Frame relay

related topics
{system, computer, user}
{company, market, business}
{math, number, function}
{rate, high, increase}
{area, part, region}
{service, military, aircraft}
{group, member, jewish}
{car, race, vehicle}

Frame Relay is a standardized WAN technology that specifies the physical and logical link layers of digital telecommunications channels using a packet switching methodology. Originally designed for transport across Integrated Services Digital Network (ISDN) infrastructure, it may be used today in the context of many other network interfaces. Network providers commonly implement Frame Relay for voice (VoFR) and data as an encapsulation technique, used between local area networks (LANs) over a wide area network (WAN). Each end-user gets a private line (or leased line) to a frame-relay node. The frame-relay network handles the transmission over a frequently-changing path transparent to all end-users.

With the advent of Ethernet over fiber optics, MPLS, VPN and dedicated broadband services such as cable modem and DSL, the end may loom for the Frame Relay protocol and encapsulation.[citation needed] However many rural areas remain lacking DSL and cable modem services. In such cases the least expensive type of non-dial-up connection remains a 64-kbit/s frame-relay line. Thus a retail chain, for instance, may use Frame Relay for connecting rural stores into their corporate WAN.

The designers of Frame Relay aimed to a telecommunication service for cost-efficient data transmission for intermittent traffic between local area networks (LANs) and between end-points in a wide area network (WAN). Frame Relay puts data in variable-size units called "frames" and leaves any necessary error-correction (such as re-transmission of data) up to the end-points. This speeds up overall data transmission. For most services, the network provides a permanent virtual circuit (PVC), which means that the customer sees a continuous, dedicated connection without having to pay for a full-time leased line, while the service-provider figures out the route each frame travels to its destination and can charge based on usage.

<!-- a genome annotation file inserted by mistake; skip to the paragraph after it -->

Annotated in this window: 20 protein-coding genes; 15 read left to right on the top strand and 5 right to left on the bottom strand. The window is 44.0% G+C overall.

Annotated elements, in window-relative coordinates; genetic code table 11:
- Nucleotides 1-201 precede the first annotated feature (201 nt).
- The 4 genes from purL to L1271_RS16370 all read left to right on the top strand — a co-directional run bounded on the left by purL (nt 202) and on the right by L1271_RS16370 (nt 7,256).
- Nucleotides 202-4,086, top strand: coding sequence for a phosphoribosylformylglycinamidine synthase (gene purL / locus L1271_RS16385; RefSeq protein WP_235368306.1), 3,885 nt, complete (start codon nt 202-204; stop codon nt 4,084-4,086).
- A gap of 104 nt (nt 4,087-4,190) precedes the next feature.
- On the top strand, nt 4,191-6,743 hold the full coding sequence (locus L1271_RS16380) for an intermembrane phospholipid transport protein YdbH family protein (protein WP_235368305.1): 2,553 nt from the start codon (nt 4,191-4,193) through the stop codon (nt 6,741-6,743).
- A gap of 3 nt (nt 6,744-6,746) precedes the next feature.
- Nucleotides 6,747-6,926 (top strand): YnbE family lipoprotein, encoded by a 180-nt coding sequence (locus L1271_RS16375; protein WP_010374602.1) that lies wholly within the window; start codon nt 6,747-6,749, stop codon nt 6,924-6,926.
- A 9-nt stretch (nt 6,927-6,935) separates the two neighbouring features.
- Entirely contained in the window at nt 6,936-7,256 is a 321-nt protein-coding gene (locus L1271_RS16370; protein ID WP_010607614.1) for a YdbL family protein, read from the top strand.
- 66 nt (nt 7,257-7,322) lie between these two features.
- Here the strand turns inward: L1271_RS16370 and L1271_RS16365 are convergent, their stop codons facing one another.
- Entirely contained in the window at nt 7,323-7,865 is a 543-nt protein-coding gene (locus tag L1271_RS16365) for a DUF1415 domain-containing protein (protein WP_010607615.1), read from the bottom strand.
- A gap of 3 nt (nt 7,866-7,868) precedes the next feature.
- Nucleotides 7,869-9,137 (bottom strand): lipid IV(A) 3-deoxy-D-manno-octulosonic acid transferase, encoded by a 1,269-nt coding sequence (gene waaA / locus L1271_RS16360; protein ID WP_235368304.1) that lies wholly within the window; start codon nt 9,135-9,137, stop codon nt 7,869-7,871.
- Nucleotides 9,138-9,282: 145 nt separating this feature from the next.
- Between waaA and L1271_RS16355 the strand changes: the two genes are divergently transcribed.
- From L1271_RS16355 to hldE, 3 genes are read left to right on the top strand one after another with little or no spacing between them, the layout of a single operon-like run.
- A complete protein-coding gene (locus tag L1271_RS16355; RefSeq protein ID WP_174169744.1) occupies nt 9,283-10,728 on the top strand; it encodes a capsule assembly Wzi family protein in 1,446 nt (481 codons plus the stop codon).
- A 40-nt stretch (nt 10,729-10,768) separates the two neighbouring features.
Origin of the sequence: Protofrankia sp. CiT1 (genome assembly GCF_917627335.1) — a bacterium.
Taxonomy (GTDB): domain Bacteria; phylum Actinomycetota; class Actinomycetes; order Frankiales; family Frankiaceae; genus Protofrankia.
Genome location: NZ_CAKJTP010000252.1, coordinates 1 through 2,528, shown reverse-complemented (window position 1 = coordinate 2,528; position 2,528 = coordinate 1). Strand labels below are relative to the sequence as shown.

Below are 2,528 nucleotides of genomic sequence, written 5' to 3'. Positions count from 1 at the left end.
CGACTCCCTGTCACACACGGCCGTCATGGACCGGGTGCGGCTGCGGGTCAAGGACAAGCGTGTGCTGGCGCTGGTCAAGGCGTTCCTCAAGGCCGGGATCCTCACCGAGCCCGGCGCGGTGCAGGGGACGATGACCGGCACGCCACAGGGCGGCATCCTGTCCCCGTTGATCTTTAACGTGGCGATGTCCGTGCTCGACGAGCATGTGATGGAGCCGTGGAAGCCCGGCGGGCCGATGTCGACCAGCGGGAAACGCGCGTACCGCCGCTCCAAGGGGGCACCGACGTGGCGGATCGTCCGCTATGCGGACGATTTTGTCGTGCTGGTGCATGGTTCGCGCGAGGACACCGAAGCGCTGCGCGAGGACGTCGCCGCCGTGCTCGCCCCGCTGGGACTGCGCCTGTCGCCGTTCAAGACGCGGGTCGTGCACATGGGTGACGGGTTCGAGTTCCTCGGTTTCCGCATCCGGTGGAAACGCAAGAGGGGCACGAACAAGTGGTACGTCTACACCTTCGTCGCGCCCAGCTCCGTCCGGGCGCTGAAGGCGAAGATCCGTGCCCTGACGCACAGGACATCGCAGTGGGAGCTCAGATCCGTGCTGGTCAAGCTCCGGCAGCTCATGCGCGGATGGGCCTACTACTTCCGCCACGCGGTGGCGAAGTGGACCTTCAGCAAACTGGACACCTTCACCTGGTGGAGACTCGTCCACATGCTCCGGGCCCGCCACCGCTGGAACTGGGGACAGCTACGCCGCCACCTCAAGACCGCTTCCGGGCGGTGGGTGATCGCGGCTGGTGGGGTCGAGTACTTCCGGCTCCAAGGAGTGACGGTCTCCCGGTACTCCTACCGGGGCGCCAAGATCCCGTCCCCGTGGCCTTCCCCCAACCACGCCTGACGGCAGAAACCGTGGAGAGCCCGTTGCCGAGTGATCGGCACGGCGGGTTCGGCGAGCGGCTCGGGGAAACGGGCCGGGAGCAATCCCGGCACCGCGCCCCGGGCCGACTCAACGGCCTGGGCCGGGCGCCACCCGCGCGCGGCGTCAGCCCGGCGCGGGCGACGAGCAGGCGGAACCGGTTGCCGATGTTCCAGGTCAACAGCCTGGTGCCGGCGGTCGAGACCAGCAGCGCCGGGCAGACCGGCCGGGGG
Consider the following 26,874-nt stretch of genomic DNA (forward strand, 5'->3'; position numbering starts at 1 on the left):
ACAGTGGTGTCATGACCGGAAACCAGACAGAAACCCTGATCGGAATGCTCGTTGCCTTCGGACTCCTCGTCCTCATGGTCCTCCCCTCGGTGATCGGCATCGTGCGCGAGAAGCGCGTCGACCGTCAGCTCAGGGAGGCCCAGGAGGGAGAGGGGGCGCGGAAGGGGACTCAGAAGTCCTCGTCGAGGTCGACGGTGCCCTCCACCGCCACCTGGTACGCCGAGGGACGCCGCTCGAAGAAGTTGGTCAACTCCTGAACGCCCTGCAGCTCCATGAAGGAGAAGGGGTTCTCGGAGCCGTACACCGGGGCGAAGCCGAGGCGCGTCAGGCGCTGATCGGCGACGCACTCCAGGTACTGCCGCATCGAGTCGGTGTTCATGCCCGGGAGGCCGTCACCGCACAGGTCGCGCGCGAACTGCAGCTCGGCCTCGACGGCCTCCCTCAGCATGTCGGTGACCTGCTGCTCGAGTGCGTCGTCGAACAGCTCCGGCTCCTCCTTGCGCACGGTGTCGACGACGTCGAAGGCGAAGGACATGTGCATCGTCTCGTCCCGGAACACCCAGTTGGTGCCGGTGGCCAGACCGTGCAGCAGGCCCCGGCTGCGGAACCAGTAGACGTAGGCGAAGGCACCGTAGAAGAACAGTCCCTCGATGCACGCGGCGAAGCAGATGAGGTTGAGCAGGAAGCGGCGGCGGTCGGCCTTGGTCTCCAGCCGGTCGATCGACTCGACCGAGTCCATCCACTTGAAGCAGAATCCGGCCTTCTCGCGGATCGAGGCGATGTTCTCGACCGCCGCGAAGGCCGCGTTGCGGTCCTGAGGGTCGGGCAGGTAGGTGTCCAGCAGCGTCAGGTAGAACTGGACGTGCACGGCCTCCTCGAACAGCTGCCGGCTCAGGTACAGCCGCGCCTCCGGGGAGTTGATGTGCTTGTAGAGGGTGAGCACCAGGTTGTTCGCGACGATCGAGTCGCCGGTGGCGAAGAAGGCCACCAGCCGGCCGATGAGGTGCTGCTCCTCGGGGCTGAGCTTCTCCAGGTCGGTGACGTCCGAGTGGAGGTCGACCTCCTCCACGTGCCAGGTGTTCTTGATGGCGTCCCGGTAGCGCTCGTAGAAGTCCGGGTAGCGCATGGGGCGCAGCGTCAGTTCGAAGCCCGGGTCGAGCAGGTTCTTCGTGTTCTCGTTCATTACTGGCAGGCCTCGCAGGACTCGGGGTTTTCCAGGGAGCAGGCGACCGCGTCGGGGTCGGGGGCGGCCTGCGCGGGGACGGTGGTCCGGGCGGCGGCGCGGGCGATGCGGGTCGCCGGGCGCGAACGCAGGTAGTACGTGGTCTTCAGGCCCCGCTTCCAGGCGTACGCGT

An enterprise can select a level of service quality - prioritizing some frames and making others less important. Frame Relay can run on fractional T-1 or full T-carrier system carriers. Frame Relay complements and provides a mid-range service between basic rate ISDN, which offers bandwidth at 128 kbit/s, and Asynchronous Transfer Mode (ATM), which operates in somewhat similar fashion to frame Relay but at speeds from 155.520 Mbit/s to 622.080 Mbit/s.

Frame Relay has its technical base in the older X.25 packet-switching technology, designed for transmitting data on analog voice lines. Unlike X.25, whose designers expected analog signals, Frame Relay offers a fast packet technology, which means that the protocol does not attempt to correct errors. When a Frame Relay network detects an error in a frame, it simply drops that frame. The end points have the responsibility for detecting and retransmitting dropped frames. (However, digital networks offer an incidence of error extraordinarily small relative to that of analog networks.)

Full article ▸

related documents
Embedded system
Integrated Services Digital Network
Ethernet
Microprocessor
Atari 8-bit family
History of the graphical user interface
MP3
Short message service
SDRAM
Calculator
Border Gateway Protocol
History of computing hardware
CDC 6600
Synchronous optical networking
Transputer
Digital camera
Operational amplifier
Denial-of-service attack
Wi-Fi
Access control
Compact Disc
Microcontroller
Palm OS
VHS
Internet
Internet Explorer
Telephone
Timeline of computing 1980–1989
Thin client
Asynchronous Transfer Mode